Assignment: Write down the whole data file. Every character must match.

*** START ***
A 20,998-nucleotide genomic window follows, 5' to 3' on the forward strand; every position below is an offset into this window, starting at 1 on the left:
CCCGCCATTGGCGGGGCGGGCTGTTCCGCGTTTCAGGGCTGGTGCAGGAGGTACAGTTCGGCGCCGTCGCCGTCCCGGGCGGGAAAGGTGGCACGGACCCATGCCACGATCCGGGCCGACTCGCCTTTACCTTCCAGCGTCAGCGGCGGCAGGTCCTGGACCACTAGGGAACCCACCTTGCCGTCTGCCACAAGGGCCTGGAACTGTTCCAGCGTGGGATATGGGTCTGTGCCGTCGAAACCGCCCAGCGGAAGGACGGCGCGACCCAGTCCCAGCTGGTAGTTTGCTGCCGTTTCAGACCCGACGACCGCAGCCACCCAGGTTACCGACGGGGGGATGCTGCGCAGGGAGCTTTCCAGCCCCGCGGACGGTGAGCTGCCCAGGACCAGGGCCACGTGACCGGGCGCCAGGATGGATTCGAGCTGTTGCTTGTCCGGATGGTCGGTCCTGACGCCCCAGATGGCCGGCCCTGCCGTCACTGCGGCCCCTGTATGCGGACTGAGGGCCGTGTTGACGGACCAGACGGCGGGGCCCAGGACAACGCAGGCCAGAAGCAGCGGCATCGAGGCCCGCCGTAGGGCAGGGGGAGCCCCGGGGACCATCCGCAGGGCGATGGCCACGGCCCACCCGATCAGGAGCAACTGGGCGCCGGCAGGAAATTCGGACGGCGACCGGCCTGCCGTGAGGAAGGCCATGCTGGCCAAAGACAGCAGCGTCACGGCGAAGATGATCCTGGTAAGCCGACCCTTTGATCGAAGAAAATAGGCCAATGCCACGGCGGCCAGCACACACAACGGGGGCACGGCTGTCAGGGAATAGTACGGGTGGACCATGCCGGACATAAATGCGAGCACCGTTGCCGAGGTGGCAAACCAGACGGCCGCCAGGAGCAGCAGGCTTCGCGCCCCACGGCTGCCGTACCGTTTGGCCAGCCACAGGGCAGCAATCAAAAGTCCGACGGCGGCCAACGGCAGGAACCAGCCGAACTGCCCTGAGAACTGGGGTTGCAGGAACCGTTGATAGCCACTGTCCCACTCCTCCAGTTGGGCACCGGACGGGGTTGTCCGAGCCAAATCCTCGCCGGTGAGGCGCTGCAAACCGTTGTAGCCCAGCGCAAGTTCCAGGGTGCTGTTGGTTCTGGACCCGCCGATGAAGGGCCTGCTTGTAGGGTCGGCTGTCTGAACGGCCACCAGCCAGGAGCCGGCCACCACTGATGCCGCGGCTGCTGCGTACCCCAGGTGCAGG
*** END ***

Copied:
A 20,998-nucleotide genomic window follows, 5' to 3' on the forward strand; every position below is an offset into this window, starting at 1 on the left:
CCCGCCATTGGCGGGGCGGGCTGTTCCGCGTTTCAGGGCTGGTGCAGGAGGTACAGTTCGGCGCCGTCGCCGTCCCGGGCGGGAAAGGTGGCACGGACCCATGCCACGATCCGGGCCGACTCGCCTTTACCTTCCAGCGTCAGCGGCGGCAGGTCCTGGACCACTAGGGAACCCACCTTGCCGTCTGCCACAAGGGCCTGGAACTGTTCCAGCGTGGGATATGGGTCTGTGCCGTCGAAACCGCCCAGCGGAAGGACGGCGCGACCCAGTCCCAGCTGGTAGTTTGCTGCCGTTTCAGACCCGACGACCGCAGCCACCCAGGTTACCGACGGGGGGATGCTGCGCAGGGAGCTTTCCAGCCCCGCGGACGGTGAGCTGCCCAGGACCAGGGCCACGTGACCGGGCGCCAGGATGGATTCGAGCTGTTGCTTGTCCGGATGGTCGGTCCTGACGCCCCAGATGGCCGGCCCTGCCGTCACTGCGGCCCCTGTATGCGGACTGAGGGCCGTGTTGACGGACCAGACGGCGGGGCCCAGGACAACGCAGGCCAGAAGCAGCGGCATCGAGGCCCGCCGTAGGGCAGGGGGAGCCCCGGGGACCATCCGCAGGGCGATGGCCACGGCCCACCCGATCAGGAGCAACTGGGCGCCGGCAGGAAATTCGGACGGCGACCGGCCTGCCGTGAGGAAGGCCATGCTGGCCAAAGACAGCAGCGTCACGGCGAAGATGATCCTGGTAAGCCGACCCTTTGATCGAAGAAAATAGGCCAATGCCACGGCGGCCAGCACACACAACGGGGGCACGGCTGTCAGGGAATAGTACGGGTGGACCATGCCGGACATAAATGCGAGCACCGTTGCCGAGGTGGCAAACCAGACGGCCGCCAGGAGCAGCAGGCTTCGCGCCCCACGGCTGCCGTACCGTTTGGCCAGCCACAGGGCAGCAATCAAAAGTCCGACGGCGGCCAACGGCAGGAACCAGCCGAACTGCCCTGAGAACTGGGGTTGCAGGAACCGTTGATAGCCACTGTCCCACTCCTCCAGTTGGGCACCGGACGGGGTTGTCCGAGCCAAATCCTCGCCGGTGAGGCGCTGCAAACCGTTGTAGCCCAGCGCAAGTTCCAGGGTGCTGTTGGTTCTGGACCCGCCGATGAAGGGCCTGCTTGTAGGGTCGGCTGTCTGAACGGCCACCAGCCAGGAGCCGGCCACCACTGATGCCGCGGCTGCTGCGTACCCCAGGTGCAGG